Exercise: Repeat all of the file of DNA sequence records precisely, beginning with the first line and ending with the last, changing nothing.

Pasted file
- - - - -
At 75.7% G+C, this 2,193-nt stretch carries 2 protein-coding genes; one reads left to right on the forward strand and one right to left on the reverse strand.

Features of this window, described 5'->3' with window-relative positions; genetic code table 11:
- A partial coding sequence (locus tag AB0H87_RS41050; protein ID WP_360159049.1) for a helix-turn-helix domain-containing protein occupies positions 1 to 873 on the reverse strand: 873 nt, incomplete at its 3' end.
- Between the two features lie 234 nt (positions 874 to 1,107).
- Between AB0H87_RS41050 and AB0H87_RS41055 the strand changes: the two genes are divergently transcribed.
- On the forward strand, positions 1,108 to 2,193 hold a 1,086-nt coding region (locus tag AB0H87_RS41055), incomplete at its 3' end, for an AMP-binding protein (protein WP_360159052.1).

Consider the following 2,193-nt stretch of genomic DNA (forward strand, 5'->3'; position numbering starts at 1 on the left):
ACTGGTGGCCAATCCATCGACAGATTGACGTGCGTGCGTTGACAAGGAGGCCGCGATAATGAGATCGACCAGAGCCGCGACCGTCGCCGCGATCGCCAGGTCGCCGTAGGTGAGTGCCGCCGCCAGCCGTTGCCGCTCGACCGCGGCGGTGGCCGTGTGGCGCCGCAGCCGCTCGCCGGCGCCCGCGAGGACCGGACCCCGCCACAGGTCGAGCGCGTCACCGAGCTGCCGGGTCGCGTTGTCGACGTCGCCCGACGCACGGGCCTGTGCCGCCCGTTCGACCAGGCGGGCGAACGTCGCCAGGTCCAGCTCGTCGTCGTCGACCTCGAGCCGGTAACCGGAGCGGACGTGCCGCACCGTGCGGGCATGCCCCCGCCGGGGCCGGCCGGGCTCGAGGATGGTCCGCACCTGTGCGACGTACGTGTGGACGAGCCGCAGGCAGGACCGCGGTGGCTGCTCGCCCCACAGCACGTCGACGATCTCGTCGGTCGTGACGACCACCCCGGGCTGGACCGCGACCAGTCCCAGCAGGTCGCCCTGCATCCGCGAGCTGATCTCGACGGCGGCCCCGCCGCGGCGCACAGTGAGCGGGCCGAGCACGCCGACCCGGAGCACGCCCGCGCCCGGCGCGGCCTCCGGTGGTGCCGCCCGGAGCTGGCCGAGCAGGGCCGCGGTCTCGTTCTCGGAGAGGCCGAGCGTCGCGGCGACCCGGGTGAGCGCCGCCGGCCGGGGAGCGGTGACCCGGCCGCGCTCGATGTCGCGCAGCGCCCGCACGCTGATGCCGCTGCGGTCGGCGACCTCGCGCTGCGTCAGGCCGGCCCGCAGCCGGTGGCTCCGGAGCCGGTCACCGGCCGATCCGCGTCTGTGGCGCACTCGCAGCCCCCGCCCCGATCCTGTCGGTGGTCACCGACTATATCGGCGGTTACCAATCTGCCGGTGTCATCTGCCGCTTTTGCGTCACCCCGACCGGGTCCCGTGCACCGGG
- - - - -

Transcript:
At 75.7% G+C, this 2,193-nt stretch carries 2 protein-coding genes; one reads left to right on the forward strand and one right to left on the reverse strand.

Features of this window, described 5'->3' with window-relative positions; genetic code table 11:
- A partial coding sequence (locus tag AB0H87_RS41050; protein ID WP_360159049.1) for a helix-turn-helix domain-containing protein occupies positions 1 to 873 on the reverse strand: 873 nt, incomplete at its 3' end.
- Between the two features lie 234 nt (positions 874 to 1,107).
- Between AB0H87_RS41050 and AB0H87_RS41055 the strand changes: the two genes are divergently transcribed.
- On the forward strand, positions 1,108 to 2,193 hold a 1,086-nt coding region (locus tag AB0H87_RS41055), incomplete at its 3' end, for an AMP-binding protein (protein WP_360159052.1).

Consider the following 2,193-nt stretch of genomic DNA (forward strand, 5'->3'; position numbering starts at 1 on the left):
ACTGGTGGCCAATCCATCGACAGATTGACGTGCGTGCGTTGACAAGGAGGCCGCGATAATGAGATCGACCAGAGCCGCGACCGTCGCCGCGATCGCCAGGTCGCCGTAGGTGAGTGCCGCCGCCAGCCGTTGCCGCTCGACCGCGGCGGTGGCCGTGTGGCGCCGCAGCCGCTCGCCGGCGCCCGCGAGGACCGGACCCCGCCACAGGTCGAGCGCGTCACCGAGCTGCCGGGTCGCGTTGTCGACGTCGCCCGACGCACGGGCCTGTGCCGCCCGTTCGACCAGGCGGGCGAACGTCGCCAGGTCCAGCTCGTCGTCGTCGACCTCGAGCCGGTAACCGGAGCGGACGTGCCGCACCGTGCGGGCATGCCCCCGCCGGGGCCGGCCGGGCTCGAGGATGGTCCGCACCTGTGCGACGTACGTGTGGACGAGCCGCAGGCAGGACCGCGGTGGCTGCTCGCCCCACAGCACGTCGACGATCTCGTCGGTCGTGACGACCACCCCGGGCTGGACCGCGACCAGTCCCAGCAGGTCGCCCTGCATCCGCGAGCTGATCTCGACGGCGGCCCCGCCGCGGCGCACAGTGAGCGGGCCGAGCACGCCGACCCGGAGCACGCCCGCGCCCGGCGCGGCCTCCGGTGGTGCCGCCCGGAGCTGGCCGAGCAGGGCCGCGGTCTCGTTCTCGGAGAGGCCGAGCGTCGCGGCGACCCGGGTGAGCGCCGCCGGCCGGGGAGCGGTGACCCGGCCGCGCTCGATGTCGCGCAGCGCCCGCACGCTGATGCCGCTGCGGTCGGCGACCTCGCGCTGCGTCAGGCCGGCCCGCAGCCGGTGGCTCCGGAGCCGGTCACCGGCCGATCCGCGTCTGTGGCGCACTCGCAGCCCCCGCCCCGATCCTGTCGGTGGTCACCGACTATATCGGCGGTTACCAATCTGCCGGTGTCATCTGCCGCTTTTGCGTCACCCCGACCGGGTCCCGTGCACCGGG